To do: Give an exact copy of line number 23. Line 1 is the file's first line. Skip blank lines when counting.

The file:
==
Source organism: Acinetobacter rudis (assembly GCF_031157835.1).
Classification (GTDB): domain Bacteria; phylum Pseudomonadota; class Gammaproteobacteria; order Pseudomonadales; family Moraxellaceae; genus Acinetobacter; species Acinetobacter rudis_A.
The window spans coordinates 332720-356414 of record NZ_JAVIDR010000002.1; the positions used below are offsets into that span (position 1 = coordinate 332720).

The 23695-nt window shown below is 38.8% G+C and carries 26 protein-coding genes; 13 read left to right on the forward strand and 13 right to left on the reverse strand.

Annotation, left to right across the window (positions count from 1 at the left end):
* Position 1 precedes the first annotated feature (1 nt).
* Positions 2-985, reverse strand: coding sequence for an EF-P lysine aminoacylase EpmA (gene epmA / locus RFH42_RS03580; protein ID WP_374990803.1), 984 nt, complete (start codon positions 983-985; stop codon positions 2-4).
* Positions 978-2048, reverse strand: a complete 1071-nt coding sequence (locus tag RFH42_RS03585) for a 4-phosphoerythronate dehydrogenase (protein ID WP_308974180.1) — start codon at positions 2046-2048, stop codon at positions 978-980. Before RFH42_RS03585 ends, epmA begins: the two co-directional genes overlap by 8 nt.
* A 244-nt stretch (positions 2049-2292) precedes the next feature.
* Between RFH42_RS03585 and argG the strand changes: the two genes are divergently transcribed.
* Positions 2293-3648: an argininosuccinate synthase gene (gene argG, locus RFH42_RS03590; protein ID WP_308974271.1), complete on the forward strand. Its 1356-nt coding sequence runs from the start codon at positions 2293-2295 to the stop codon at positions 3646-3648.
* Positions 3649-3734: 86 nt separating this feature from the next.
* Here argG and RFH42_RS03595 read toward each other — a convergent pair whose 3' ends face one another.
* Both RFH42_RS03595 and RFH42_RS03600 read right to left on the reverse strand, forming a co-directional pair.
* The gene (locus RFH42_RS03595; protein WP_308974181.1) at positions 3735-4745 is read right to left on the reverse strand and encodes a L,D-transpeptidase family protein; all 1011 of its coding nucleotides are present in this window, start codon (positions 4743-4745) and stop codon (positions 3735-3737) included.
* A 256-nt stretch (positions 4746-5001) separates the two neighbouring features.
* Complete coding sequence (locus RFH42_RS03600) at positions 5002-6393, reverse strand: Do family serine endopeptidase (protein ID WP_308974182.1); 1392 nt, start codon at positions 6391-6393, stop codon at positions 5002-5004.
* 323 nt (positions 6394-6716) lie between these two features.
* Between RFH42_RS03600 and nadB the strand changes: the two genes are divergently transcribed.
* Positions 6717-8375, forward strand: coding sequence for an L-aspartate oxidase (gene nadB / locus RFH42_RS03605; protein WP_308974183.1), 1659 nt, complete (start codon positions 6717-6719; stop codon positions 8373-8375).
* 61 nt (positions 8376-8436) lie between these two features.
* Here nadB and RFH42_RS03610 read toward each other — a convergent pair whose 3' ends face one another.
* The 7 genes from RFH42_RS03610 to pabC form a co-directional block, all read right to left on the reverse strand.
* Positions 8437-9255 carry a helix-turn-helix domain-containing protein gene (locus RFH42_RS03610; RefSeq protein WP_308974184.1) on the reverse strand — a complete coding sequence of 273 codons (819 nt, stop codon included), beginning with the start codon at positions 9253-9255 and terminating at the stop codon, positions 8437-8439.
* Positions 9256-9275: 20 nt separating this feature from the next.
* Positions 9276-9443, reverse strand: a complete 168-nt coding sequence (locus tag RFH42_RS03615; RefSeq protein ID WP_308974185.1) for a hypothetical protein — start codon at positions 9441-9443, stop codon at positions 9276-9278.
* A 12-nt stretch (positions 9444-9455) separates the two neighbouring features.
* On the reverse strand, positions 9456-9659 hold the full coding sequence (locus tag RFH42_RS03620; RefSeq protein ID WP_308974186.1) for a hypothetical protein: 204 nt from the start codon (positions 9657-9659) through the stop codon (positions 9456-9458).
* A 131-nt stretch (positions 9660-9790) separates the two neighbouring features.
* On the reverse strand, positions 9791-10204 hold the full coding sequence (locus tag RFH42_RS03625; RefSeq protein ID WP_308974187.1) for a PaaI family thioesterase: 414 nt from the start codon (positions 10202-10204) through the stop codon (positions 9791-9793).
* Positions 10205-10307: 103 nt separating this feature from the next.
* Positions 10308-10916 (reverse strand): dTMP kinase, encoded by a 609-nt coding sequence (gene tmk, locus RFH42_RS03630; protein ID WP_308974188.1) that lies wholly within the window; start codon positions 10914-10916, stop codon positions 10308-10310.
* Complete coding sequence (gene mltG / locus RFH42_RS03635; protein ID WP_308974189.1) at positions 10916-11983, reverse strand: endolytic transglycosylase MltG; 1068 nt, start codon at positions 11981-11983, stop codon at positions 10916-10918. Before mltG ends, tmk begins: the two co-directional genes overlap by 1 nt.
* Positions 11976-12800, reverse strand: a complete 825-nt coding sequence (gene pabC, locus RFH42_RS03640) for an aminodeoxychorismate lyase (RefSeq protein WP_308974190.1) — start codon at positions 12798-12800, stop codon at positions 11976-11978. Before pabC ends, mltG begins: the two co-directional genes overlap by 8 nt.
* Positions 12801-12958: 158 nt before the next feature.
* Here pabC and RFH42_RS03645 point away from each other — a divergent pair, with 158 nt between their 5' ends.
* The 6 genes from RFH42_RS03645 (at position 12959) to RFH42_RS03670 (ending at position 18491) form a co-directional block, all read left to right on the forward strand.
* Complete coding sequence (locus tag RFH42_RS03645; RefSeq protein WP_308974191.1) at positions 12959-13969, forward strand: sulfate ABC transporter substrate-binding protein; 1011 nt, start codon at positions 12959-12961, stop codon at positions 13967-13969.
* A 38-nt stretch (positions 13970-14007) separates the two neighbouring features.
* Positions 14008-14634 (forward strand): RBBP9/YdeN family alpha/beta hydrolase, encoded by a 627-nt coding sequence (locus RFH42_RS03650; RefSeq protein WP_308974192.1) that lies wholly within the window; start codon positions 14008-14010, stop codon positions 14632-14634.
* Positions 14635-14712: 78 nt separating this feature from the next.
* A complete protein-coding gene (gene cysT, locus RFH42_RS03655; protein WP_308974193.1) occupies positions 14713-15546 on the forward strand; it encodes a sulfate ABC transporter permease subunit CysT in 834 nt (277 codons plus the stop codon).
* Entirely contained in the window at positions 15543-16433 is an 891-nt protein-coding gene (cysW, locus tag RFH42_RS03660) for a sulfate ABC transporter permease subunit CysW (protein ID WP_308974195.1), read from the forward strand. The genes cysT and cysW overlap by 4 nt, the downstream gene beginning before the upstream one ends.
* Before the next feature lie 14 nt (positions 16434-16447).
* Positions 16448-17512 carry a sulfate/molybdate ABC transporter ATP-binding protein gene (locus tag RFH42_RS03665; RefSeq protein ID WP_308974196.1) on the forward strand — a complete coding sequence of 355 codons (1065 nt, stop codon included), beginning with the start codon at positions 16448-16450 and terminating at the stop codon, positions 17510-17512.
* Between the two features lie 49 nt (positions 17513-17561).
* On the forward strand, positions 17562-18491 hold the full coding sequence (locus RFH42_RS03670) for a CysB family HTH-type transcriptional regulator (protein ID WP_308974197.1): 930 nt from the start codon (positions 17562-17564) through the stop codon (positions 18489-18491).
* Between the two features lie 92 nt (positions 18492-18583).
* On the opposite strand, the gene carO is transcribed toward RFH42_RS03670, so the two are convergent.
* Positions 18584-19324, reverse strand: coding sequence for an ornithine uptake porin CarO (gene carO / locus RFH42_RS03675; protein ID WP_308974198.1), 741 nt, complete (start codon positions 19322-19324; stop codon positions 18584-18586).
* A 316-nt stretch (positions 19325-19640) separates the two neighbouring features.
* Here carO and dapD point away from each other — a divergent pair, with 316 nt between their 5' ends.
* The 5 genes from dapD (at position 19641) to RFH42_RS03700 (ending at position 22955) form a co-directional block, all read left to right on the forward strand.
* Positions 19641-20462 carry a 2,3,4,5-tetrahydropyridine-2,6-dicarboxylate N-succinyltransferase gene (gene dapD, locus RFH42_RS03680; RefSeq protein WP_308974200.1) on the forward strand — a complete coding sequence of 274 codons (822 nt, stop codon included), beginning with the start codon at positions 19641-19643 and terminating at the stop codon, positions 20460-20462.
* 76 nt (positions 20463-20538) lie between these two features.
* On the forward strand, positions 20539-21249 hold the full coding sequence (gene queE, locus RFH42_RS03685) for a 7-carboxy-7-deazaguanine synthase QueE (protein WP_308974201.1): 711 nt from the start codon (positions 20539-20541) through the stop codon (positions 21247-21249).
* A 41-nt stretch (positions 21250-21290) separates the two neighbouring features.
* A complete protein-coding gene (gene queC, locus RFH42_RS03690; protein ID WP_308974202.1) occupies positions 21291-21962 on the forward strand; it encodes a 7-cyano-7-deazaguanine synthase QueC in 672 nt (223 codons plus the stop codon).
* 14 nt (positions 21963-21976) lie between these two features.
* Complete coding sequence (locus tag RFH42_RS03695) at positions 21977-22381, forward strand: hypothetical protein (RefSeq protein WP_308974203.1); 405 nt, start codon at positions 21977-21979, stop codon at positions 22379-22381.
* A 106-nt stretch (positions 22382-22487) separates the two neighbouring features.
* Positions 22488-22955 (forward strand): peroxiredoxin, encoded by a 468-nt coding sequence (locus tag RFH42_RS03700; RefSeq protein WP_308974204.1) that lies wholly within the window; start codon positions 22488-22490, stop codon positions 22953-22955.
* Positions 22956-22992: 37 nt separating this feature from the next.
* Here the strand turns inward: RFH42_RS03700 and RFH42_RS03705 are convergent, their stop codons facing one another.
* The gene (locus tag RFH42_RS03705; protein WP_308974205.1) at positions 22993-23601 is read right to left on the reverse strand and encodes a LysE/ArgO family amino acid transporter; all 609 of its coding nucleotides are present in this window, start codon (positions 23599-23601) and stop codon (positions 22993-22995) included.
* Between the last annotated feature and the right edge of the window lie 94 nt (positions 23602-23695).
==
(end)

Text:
* The 7 genes from RFH42_RS03610 to pabC form a co-directional block, all read right to left on the reverse strand.